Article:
M. Zagermann - The Backreaction of Localized Sources and de Sitter Vacua

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The SEENET-MTP Workshop JW2011
Scientific and Human Legacy of Julius Wess
27-28 August 2011, Donji Milanovac, Serbia

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M. Zagermann - The Backreaction of Localized Sources and de Sitter Vacua

  1. 1. The Backreaction of Localized Sources and de Sitter Vacua Marco Zagermann (Leibniz Universität Hannover & QUEST) Donji Milanovac, August 29, 2011Montag, 29. August 2011
  2. 2. Based on: Blåbäck, Danielsson, Junghans,Van Riet, Wrase, MZ, w. i. p. Blåbäck, Danielsson, Junghans,Van Riet, Wrase, MZ (2011) Blåbäck, Danielsson, Junghans,Van Riet, Wrase, MZ (2010) As well as Wrase, MZ (2010) Caviezel, Wrase, MZ (2009) Caviezel, Koerber, Körs, Lüst, Wrase, MZ (2008) Caviezel, Koerber, Körs, Lüst, Tsimpis, MZ (2008)Montag, 29. August 2011
  3. 3. Outline 1. Smearing D-branes and O-planes 2. Classical de Sitter vacua 3. Smearing in the BPS-case I 4. Smearing in the BPS-case II 5. Smearing in the non-BPS case 6. ConclusionsMontag, 29. August 2011
  4. 4. 1. Smearing D-branes and O-planesMontag, 29. August 2011
  5. 5. D-branes & O-planes are important ingredients in phenomenologically realistic type II compactifications:Montag, 29. August 2011
  6. 6. D-branes & O-planes are important ingredients in phenomenologically realistic type II compactifications: D-brane O-plane Tension: T>0 T<0Montag, 29. August 2011
  7. 7. D-branes & O-planes are important ingredients in phenomenologically realistic type II compactifications: E.g. • Chiral matterMontag, 29. August 2011
  8. 8. D-branes & O-planes are important ingredients in phenomenologically realistic type II compactifications: E.g. • Chiral matter • Supersymmetry breakingMontag, 29. August 2011
  9. 9. D-branes & O-planes are important ingredients in phenomenologically realistic type II compactifications: E.g. • Chiral matter • Supersymmetry breaking • Moduli stabilization ( →Tadpole cancellation, non-pert. effects, etc.) ...Montag, 29. August 2011
  10. 10. But: Dp-branes and Op-planes... • ... have mass → Backreaction on metric (e.g. warp factor)Montag, 29. August 2011
  11. 11. But: Dp-branes and Op-planes... • ... have mass → Backreaction on metric (e.g. warp factor) • ... carry RR-charge → Source RR-potentialsMontag, 29. August 2011
  12. 12. But: Dp-branes and Op-planes... • ... have mass → Backreaction on metric (e.g. warp factor) • ... carry RR-charge → Source RR-potentials • ... couple to the dilaton → Nontrivial dilaton profile (except for p = 3)Montag, 29. August 2011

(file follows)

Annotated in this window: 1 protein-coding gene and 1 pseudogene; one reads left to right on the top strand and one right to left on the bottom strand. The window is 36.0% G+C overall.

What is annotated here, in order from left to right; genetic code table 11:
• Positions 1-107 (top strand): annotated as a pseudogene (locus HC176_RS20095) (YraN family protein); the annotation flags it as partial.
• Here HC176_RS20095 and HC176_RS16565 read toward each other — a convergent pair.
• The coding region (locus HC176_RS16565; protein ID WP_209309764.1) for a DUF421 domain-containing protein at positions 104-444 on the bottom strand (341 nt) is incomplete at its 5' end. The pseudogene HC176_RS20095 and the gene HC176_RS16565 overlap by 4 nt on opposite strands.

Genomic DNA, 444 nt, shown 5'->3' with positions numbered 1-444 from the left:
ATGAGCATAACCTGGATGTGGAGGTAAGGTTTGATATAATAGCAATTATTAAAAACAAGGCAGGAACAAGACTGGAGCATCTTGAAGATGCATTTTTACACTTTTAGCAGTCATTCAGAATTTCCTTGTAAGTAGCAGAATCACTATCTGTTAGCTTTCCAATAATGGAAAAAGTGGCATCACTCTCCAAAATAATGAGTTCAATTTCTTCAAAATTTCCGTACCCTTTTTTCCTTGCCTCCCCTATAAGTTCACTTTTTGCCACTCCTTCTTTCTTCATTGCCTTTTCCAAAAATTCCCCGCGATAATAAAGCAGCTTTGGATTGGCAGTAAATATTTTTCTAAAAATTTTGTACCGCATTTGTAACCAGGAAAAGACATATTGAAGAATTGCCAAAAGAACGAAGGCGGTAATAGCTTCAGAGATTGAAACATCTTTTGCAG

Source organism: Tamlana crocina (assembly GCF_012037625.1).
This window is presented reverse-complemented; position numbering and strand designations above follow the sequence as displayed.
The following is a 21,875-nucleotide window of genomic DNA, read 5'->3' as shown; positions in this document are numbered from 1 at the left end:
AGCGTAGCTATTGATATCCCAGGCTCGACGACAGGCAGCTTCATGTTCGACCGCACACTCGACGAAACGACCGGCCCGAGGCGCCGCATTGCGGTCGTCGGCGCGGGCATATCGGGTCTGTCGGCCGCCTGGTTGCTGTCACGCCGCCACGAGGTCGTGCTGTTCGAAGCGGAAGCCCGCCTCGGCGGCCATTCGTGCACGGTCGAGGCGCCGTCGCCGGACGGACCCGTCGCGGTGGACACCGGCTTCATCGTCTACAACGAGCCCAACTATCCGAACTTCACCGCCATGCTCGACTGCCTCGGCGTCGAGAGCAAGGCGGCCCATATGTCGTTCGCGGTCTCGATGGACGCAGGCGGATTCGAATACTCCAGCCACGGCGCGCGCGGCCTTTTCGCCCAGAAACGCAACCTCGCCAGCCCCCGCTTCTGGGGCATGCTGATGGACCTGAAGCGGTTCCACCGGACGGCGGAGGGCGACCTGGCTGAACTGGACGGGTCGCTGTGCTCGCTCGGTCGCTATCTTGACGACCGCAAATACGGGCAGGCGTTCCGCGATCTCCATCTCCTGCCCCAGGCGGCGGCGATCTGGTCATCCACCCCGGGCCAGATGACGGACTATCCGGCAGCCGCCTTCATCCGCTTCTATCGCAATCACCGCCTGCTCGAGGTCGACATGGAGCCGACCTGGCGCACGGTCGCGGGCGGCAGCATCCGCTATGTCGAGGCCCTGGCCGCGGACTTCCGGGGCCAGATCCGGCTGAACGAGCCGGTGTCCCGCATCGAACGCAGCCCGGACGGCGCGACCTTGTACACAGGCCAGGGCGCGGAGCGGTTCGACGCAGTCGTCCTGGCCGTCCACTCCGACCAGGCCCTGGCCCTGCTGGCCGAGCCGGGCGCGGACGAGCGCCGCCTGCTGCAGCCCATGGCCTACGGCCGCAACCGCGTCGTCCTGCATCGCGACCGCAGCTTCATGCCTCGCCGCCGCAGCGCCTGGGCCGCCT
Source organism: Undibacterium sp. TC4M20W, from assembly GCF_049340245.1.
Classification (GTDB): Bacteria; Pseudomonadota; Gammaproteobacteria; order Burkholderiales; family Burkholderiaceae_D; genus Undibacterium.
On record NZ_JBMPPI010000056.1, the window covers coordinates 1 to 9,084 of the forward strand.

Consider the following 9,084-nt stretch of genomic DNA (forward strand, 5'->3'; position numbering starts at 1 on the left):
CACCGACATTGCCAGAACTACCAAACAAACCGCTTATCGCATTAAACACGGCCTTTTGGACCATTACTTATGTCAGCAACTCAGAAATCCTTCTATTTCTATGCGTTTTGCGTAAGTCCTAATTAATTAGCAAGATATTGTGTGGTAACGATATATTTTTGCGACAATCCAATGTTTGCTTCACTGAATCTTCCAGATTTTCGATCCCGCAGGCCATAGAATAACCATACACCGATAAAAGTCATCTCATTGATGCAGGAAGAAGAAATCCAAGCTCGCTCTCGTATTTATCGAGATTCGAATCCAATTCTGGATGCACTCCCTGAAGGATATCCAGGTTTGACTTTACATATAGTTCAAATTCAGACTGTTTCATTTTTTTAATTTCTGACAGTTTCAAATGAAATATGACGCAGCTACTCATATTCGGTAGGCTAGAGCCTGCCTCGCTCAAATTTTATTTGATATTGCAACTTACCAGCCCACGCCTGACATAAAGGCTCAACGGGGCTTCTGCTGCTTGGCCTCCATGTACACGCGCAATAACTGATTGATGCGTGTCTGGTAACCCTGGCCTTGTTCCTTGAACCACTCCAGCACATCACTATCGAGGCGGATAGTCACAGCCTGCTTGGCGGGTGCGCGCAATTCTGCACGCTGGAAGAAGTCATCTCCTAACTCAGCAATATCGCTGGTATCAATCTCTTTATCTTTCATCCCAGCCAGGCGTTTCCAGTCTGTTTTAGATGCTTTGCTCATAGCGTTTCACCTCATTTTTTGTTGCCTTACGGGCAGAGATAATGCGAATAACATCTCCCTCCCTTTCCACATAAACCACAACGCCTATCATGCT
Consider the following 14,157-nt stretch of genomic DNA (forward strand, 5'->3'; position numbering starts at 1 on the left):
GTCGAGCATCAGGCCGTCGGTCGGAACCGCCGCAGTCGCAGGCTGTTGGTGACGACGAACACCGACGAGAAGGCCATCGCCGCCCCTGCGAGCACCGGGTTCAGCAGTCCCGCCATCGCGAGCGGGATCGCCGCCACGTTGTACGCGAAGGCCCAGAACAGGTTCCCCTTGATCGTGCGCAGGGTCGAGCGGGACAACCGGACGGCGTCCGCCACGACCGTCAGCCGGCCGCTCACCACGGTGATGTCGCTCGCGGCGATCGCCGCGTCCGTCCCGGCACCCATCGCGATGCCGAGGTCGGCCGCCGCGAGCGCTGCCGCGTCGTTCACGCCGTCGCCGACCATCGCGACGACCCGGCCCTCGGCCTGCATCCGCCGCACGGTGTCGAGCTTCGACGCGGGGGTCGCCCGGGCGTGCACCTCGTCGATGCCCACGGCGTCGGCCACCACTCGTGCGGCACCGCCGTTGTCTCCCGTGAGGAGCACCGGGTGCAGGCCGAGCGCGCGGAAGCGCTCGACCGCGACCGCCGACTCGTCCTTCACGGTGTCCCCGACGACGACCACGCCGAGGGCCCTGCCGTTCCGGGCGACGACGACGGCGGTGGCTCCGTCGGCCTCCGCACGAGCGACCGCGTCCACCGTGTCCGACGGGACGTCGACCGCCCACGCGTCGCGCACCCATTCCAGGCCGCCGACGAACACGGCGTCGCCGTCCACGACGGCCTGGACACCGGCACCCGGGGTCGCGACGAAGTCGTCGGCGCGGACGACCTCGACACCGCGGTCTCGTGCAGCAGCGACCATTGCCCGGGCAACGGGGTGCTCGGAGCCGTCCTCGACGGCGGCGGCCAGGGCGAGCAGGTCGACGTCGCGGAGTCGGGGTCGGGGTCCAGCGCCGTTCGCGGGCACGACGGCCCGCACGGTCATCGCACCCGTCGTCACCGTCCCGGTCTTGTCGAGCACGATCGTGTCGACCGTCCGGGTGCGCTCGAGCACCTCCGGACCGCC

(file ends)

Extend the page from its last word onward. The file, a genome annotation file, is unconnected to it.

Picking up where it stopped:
13. 13. Profile of warp factor, dilaton or RR-pot. x D-brane or O-planeMontag, 29. August 2011
  14. 14. This backreaction is absent if all brane masses and charges are cancelled locally by putting the right number of D-branes on top of O-planesMontag, 29. August 2011
  15. 15. This backreaction is absent if all brane masses and charges are cancelled locally by putting the right number of D-branes on top of O-planes O6 2 D6Montag, 29. August 2011
  16. 16. This backreaction is absent if all brane masses and charges are cancelled locally by putting the right number of D-branes on top of O-planesMontag, 29. August 2011
  17. 17. This backreaction is absent if all brane masses and charges are cancelled locally by putting the right number of D-branes on top of O-planesMontag, 29. August 2011
  18. 18. In all other cases: • take backreaction into account or • make sure it can be neglectedMontag, 29. August 2011
  19. 19. A common approach: Take backreaction into account at most in an averaged or integrated senseMontag, 29. August 2011
  20. 20. Example: Tadpole cancellation with D3/O3: Locally: dF5 = H3 ∧ F3 − µ3 δ6 (O3/D3) → Nontrivial C4 - profile → complicatedMontag, 29. August 2011
  21. 21. Example: Tadpole cancellation with D3/O3: Locally: dF5 = H3 ∧ F3 − µ3 δ6 (O3/D3) → Nontrivial C4 - profile → complicated Instead: Globally: 0= M(6) H3 ∧ F3 − µ3 NO3 − 1 ND3 4Montag, 29. August 2011
  22. 22. Example: Tadpole cancellation with D3/O3: Locally: dF5 = H3 ∧ F3 − µ3 δ6 (O3/D3) → Nontrivial C4 - profile → complicated Instead: Globally: 0= M(6) H3 ∧ F3 − µ3 NO3 − 1 ND3 4 → Global cancellation of F5 tadpole by choosing appropriate flux brane #‘sMontag, 29. August 2011
  23. 23. Example: Tadpole cancellation with D3/O3: Locally: dF5 = H3 ∧ F3 − µ3 δ6 (O3/D3) → Nontrivial C4 - profile → complicated Instead: Globally: 0= M(6) H3 ∧ F3 − µ3 NO3 − 1 ND3 4 → Global cancellation of F5 tadpole by choosing appropriate flux brane #‘s But neglection of precise C4 - profileMontag, 29. August 2011